Ever thought about what it’s like to be a goat? This video game simulates a day in the life...

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What It Means When The Jews Of Germany No Longer Feel Safe

A neo-Nazi has been buried in the former grave of a Jewish musicologist Max Friedlaender – not an oversight, but a deliberate provocation. This is just one more example of antisemitism on the rise in Germany, and society's inability to respond.

At a protest against antisemitism in Berlin

Eva Marie Kogel


BERLIN — If you want to check the state of your society, there's a simple test: as the U.S. High Commissioner for Germany, John Jay McCloy, said in 1949, the touchstone for a democracy is the well-being of Jews. This litmus test is still relevant today. And it seems Germany would not pass.

Incidents are piling up. Most recently, groups of neo-Nazis from across the country traveled to a church near Berlin for the funeral of a well-known far-right figure. He was buried in the former grave of Jewish musicologist Max Friedlaender, a gravesite chosen deliberately by the right-wing extremists.

The incident at the cemetery

They intentionally chose a Jewish grave as an act of provocation, trying to gain maximum publicity for this act of desecration. And the cemetery authorities at the graveyard in Stahnsdorf fell for it. The church issued an immediate apology, calling it a "terrible mistake" and saying they "must immediately see whether and what we can undo."

There are so many incidents that get little to no media attention.

It's unfathomable that this burial was allowed to take place at all, but now the cemetery authorities need to make a decision quickly about how to put things right. Otherwise, the grave may well become a pilgrimage site for Holocaust deniers and antisemites.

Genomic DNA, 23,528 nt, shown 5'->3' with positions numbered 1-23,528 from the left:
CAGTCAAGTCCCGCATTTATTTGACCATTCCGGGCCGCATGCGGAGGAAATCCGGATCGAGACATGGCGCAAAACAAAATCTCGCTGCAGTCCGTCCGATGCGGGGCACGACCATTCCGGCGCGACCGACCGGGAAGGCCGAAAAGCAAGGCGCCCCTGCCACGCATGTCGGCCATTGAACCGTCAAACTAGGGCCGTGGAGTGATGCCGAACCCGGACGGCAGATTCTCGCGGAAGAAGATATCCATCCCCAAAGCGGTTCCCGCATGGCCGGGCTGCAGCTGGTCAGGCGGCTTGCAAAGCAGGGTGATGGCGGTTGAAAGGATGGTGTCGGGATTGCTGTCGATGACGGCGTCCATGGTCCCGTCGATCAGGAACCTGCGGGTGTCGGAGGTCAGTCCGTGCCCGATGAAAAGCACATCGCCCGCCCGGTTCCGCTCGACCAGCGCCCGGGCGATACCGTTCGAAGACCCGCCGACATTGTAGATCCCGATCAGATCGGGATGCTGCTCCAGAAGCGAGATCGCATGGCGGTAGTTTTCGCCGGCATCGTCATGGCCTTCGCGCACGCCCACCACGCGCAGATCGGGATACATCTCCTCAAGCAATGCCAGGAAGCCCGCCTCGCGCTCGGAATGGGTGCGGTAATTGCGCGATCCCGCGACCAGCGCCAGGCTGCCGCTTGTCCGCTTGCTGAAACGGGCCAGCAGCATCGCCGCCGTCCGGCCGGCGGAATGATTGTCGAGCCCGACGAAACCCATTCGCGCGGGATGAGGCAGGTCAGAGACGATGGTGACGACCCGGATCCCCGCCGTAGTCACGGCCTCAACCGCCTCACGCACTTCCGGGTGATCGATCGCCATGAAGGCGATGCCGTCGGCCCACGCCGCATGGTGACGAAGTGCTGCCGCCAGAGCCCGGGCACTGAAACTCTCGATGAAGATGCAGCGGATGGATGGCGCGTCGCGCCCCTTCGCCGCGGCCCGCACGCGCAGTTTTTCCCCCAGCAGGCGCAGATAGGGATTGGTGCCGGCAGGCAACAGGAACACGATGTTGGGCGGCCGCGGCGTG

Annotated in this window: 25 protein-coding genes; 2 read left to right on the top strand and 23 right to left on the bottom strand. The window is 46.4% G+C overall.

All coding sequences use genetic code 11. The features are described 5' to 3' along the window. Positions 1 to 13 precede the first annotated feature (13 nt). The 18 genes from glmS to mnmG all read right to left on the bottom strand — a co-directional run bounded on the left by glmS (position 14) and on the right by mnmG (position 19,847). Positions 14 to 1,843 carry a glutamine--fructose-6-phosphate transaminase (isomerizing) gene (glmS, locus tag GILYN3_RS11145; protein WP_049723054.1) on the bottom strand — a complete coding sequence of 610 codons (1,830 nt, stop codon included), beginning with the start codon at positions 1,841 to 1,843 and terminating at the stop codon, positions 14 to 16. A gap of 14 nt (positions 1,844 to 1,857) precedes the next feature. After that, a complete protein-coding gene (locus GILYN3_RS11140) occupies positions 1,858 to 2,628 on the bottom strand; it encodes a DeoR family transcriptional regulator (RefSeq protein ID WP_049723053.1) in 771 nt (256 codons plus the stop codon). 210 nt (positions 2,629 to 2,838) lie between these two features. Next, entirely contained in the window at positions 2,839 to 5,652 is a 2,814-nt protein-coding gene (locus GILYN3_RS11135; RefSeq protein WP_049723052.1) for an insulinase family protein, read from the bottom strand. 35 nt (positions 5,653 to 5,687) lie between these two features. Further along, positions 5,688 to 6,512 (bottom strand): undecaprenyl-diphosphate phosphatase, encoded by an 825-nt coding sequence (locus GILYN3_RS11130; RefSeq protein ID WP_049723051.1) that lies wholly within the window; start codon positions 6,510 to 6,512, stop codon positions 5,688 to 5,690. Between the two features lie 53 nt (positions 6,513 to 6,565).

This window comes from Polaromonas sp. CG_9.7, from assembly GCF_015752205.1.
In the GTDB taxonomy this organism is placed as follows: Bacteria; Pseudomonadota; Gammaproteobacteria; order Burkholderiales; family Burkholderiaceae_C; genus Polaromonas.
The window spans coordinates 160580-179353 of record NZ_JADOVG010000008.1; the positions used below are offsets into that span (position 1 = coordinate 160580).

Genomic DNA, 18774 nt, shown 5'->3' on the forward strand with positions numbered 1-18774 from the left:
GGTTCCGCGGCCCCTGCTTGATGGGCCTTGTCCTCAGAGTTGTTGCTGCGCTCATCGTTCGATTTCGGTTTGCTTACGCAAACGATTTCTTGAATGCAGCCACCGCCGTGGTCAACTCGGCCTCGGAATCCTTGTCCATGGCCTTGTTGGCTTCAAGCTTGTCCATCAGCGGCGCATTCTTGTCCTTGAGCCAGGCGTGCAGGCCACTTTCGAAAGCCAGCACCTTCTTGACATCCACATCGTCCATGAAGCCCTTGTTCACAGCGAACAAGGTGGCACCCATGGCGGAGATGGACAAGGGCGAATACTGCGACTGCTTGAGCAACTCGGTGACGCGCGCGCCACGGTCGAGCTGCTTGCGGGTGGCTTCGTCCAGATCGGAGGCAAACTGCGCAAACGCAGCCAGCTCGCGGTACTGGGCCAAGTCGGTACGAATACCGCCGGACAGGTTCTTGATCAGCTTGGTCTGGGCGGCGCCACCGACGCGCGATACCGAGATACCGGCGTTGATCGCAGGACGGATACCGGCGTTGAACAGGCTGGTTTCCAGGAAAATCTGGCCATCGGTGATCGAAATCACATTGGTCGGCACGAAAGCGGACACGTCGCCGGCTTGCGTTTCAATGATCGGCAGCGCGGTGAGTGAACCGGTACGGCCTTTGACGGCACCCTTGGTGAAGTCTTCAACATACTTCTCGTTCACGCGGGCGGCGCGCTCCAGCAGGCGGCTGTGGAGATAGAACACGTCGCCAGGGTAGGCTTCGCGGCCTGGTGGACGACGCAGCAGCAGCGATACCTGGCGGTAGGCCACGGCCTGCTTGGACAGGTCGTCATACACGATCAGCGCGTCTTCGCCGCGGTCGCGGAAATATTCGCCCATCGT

The incident has garnered attention in the international press and it will live long in the memory. Like the case of singer-songwriter Gil Ofarim, who recently claimed he was subjected to antisemitic abuse at a hotel in Leipzig. Details of the crime are still being investigated. But there are so many other incidents that get little to no media attention.

Photo of the grave of Jewish musicologist Max Friedlaender

The grave of Jewish musicologist Max Friedlaender

Jens Kalaene/dpa/ZUMA

Crimes against Jews are rising

Across all parts of society, antisemitism is on the rise. Until a few years ago, Jewish life was seen as an accepted part of German society. Since the attack on the synagogue in Halle in 2019, the picture has changed: it was a bitter reminder that right-wing terror against Jewish people has a long, unbroken history in Germany.